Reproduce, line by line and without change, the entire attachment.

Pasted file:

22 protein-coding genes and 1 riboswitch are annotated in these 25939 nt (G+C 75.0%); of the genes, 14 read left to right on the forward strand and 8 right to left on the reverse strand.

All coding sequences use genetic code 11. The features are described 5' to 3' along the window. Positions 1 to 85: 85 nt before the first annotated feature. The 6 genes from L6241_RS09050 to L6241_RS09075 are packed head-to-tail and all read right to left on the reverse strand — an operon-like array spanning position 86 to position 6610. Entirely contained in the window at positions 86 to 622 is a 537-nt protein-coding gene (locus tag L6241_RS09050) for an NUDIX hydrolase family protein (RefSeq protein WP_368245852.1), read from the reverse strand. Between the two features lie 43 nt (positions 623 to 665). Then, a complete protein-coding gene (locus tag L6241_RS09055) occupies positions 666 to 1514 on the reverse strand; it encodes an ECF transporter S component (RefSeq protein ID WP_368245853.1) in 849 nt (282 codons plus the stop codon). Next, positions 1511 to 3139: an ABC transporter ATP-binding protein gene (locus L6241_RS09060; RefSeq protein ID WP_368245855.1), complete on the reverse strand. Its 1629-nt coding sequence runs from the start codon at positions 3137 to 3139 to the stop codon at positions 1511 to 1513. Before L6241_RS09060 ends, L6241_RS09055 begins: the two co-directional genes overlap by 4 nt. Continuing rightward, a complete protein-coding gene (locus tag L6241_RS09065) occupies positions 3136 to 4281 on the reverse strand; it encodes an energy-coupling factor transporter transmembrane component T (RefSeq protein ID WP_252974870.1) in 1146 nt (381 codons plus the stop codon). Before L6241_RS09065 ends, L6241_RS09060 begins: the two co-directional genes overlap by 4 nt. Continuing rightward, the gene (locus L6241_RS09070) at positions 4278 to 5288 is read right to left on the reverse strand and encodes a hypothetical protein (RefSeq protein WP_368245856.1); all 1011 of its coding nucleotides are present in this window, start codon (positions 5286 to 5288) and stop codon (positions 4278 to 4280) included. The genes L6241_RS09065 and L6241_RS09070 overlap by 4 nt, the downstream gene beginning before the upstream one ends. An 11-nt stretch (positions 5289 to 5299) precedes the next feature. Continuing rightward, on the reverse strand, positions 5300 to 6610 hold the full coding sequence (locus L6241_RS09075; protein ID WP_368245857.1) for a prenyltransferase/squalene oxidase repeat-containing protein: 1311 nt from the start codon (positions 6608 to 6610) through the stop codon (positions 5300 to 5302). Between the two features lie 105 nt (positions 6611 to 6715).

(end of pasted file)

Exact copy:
22 protein-coding genes and 1 riboswitch are annotated in these 25939 nt (G+C 75.0%); of the genes, 14 read left to right on the forward strand and 8 right to left on the reverse strand.

All coding sequences use genetic code 11. The features are described 5' to 3' along the window. Positions 1 to 85: 85 nt before the first annotated feature. The 6 genes from L6241_RS09050 to L6241_RS09075 are packed head-to-tail and all read right to left on the reverse strand — an operon-like array spanning position 86 to position 6610. Entirely contained in the window at positions 86 to 622 is a 537-nt protein-coding gene (locus tag L6241_RS09050) for an NUDIX hydrolase family protein (RefSeq protein WP_368245852.1), read from the reverse strand. Between the two features lie 43 nt (positions 623 to 665). Then, a complete protein-coding gene (locus tag L6241_RS09055) occupies positions 666 to 1514 on the reverse strand; it encodes an ECF transporter S component (RefSeq protein ID WP_368245853.1) in 849 nt (282 codons plus the stop codon). Next, positions 1511 to 3139: an ABC transporter ATP-binding protein gene (locus L6241_RS09060; RefSeq protein ID WP_368245855.1), complete on the reverse strand. Its 1629-nt coding sequence runs from the start codon at positions 3137 to 3139 to the stop codon at positions 1511 to 1513. Before L6241_RS09060 ends, L6241_RS09055 begins: the two co-directional genes overlap by 4 nt. Continuing rightward, a complete protein-coding gene (locus tag L6241_RS09065) occupies positions 3136 to 4281 on the reverse strand; it encodes an energy-coupling factor transporter transmembrane component T (RefSeq protein ID WP_252974870.1) in 1146 nt (381 codons plus the stop codon). Before L6241_RS09065 ends, L6241_RS09060 begins: the two co-directional genes overlap by 4 nt. Continuing rightward, the gene (locus L6241_RS09070) at positions 4278 to 5288 is read right to left on the reverse strand and encodes a hypothetical protein (RefSeq protein WP_368245856.1); all 1011 of its coding nucleotides are present in this window, start codon (positions 5286 to 5288) and stop codon (positions 4278 to 4280) included. The genes L6241_RS09065 and L6241_RS09070 overlap by 4 nt, the downstream gene beginning before the upstream one ends. An 11-nt stretch (positions 5289 to 5299) precedes the next feature. Continuing rightward, on the reverse strand, positions 5300 to 6610 hold the full coding sequence (locus L6241_RS09075; protein ID WP_368245857.1) for a prenyltransferase/squalene oxidase repeat-containing protein: 1311 nt from the start codon (positions 6608 to 6610) through the stop codon (positions 5300 to 5302). Between the two features lie 105 nt (positions 6611 to 6715).